However, the musical universe of Tak-Sīm, is intimately associated with Iranian music. In order to render the raw, initial compositional material more neutral in nature, it was necessary to remove its overtly cultural connotations. It was therefore desirable to deconstruct this material. To this end, one must possess a sound understanding of the musical and aesthetic structure of Persian music.


Music for the Set¯ar

The set¯ar is a plucked-string instrument which is played with the fingernail of the righthand index-finger. The back and-forth motion of this finger causes the strings to vibrate. Direct contact between the player’s fingernail and the instrument allows a high-level of control over timbre and intensity. Up-strokes (r¯ast) and down-strokes (tchap) create

subtly different sounds. The r¯ız, or tremolo, created by a rapid to-and-fro motion of

the finger upon one or several strings does not imply a mere repetition of a given pitch;

on the contrary, the speed of this motion, its intensity and the timbre it yields are all

controlled by the performer. Techniques such as sul ponticello, ordinario and sul tasto

may also be used for further timbral variation. Changes in pitch are the result of small

glissandi, which may be achieved by varying the tension of the string in use through

vertical movement of the fingers of the left-hand, or by sliding the hand horizontally

along the length of the string, as with a vibrato, or finally by varying the pressure of the

right hand upon the bridge, thus increasing or decreasing the tension of the string.

The use of a pedal-tone, played with a drone string, is another characteristic of the

set¯ar. The drone is typically particularly rich in timbre. Ahmad Eb¯adi9 developed

a technique which consists of playing on a single string whilst avoiding the dronestring.

Thus, melody and ornament are more developed in his playing style. In this

way, the technique known as tak-s¯ım, or “mono-chord” has become the most important

characteristic of the Eb¯adi playing-style; it was for this reason that I chose this as the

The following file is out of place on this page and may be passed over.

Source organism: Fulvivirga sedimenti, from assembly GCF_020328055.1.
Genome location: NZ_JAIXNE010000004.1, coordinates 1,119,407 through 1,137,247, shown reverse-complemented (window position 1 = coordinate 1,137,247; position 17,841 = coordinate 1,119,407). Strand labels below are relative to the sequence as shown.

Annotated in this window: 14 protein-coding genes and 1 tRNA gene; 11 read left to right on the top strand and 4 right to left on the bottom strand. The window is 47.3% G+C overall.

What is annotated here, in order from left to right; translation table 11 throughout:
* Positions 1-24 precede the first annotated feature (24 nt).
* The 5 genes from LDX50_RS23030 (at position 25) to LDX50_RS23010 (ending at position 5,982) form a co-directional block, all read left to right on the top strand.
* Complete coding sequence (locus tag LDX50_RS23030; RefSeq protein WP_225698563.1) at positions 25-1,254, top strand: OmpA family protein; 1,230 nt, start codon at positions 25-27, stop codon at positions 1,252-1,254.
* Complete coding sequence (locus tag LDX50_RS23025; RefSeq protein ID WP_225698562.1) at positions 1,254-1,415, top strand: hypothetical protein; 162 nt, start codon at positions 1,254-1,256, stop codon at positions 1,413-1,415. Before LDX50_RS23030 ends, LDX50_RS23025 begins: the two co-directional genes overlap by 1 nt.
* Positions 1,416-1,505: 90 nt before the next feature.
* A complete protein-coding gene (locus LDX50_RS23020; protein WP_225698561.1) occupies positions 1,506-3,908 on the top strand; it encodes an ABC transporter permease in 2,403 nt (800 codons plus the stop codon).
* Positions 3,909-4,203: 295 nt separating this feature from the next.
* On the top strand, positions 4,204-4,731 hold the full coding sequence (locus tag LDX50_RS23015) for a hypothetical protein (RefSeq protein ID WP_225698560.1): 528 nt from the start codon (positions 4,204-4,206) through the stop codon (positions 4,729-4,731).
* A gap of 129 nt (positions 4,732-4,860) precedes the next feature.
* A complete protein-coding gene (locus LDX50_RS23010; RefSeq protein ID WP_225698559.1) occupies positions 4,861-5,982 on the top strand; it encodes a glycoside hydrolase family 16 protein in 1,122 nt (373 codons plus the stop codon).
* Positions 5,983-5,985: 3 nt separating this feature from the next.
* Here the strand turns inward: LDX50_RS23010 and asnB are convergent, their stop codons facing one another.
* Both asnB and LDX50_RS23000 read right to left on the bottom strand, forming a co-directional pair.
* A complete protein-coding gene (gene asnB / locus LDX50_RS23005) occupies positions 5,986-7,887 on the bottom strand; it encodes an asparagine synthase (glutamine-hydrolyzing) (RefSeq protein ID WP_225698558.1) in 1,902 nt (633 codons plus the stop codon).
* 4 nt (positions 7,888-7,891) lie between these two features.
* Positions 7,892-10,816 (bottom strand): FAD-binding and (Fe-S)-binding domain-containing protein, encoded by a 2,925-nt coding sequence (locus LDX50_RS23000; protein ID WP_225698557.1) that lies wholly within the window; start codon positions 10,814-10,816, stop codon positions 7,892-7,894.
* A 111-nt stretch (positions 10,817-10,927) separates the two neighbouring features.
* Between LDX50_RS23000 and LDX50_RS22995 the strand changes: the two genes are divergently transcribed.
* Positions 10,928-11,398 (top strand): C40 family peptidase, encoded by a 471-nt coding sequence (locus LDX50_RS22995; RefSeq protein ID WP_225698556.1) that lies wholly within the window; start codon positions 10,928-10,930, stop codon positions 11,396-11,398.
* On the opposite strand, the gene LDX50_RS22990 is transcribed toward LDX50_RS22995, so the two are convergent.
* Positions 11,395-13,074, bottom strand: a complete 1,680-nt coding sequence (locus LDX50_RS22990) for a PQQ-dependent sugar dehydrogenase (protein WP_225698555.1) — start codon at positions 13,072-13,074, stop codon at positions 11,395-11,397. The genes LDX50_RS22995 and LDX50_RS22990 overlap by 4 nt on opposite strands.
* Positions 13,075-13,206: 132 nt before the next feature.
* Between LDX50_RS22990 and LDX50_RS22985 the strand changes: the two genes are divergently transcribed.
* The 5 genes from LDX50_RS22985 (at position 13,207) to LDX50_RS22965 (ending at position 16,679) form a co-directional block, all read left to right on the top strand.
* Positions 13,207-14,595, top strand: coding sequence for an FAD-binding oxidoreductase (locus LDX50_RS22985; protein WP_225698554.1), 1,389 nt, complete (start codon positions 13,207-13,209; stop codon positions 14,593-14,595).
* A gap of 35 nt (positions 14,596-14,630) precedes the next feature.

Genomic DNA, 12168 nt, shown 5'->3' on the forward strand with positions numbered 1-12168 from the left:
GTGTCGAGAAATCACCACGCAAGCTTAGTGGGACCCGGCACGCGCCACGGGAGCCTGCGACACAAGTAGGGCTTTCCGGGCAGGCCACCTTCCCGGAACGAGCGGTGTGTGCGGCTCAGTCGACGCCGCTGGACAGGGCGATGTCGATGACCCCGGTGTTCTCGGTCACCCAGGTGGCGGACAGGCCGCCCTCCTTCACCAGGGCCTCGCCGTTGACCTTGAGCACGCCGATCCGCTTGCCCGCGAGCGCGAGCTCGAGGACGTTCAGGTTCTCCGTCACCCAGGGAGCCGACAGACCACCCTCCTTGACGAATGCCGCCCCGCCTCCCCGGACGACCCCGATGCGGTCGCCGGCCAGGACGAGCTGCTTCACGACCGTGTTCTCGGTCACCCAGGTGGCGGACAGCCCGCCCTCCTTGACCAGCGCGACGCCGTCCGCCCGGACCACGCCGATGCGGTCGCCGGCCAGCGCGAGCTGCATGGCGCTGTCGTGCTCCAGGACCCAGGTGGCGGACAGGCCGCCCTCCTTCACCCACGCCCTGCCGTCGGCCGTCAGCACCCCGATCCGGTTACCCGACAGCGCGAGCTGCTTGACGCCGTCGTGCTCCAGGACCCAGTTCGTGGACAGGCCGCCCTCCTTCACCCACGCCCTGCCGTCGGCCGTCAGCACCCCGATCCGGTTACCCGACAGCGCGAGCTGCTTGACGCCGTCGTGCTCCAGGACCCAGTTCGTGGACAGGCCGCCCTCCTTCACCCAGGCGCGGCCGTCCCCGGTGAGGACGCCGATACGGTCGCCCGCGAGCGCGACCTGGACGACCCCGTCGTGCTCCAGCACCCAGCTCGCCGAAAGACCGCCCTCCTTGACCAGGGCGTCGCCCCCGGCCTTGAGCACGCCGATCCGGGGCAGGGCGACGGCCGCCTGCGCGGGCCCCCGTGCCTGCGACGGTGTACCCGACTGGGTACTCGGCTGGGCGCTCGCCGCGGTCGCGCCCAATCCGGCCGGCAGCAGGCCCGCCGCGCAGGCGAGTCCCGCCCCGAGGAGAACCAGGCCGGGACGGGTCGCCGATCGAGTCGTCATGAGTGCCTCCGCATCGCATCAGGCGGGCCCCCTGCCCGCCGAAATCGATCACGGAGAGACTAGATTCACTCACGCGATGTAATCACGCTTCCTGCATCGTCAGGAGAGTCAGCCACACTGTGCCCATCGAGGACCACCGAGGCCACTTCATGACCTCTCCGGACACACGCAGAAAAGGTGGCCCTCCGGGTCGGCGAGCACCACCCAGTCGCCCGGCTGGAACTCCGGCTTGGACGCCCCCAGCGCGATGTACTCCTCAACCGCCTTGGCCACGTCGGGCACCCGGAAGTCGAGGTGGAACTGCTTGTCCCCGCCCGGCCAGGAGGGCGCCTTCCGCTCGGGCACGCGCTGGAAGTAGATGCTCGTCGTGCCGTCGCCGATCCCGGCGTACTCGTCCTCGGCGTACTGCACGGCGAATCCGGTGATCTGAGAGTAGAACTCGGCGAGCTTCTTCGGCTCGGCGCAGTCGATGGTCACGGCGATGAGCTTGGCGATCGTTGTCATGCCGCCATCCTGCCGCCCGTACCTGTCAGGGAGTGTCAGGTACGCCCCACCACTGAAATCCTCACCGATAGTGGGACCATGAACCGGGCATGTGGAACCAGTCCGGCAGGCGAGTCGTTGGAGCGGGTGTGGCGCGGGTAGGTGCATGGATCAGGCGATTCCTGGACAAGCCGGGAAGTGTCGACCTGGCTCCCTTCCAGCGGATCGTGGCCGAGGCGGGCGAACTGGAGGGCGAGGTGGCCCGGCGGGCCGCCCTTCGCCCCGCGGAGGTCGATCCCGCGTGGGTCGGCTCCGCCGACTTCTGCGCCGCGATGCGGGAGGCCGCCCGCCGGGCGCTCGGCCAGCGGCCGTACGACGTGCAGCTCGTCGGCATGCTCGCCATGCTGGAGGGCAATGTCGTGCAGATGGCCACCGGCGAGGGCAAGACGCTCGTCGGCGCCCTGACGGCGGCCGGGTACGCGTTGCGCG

title of my work.10


Samples and their semantic content

Persian music is a tradition in which each gesture, each melody reveals ideas which go

back many centuries. These ideas persist in the Iranian collective-consciousness; this

phenomenon is divided, sacred, and timeless, and must be respected if the music is to

remain authentic (even if, as an oral-tradition, it is subject to the imperfections of human

memory upon which it depends to survive). The question was, therefore, how does one

go about decontextualizing something which is so deeply engrained in the collective

consciousness of a musical tradition? Thus it was essential, as far as possible, to make all

melodic figures abstract in nature, and in doing so to lead the listener beyond a semantic

realm; the more abstract the material, the less apparent the culturally-connoted origins.

The composition of Tak-S¯ım was undertaken using a recording of the radif, performed

by Ahmad Eb¯adi. Samples were first segmented into simple musical phrases by ear.

Each phrase, or neume, may be considered as a large gesture, or a combination of

micro-gestures. After transcription of the samples (Figure 7), further dissection into

smaller fragments was necessary in order to isolate individual, single, “pure” gestures

(see Figure 8); this was the basis for the creation of a catalogue of gestures used as a

“reservoir” from which the work’s key material is derived.


Figure 7. Transcription of melodic fragments from set¯ar recordings. Although rhythm is not accurately represented, gestures are illustrated meticulously by note heads and graphical symbols.

Figure 9 shows a neume, a transcription of a fragment from a melody in mode of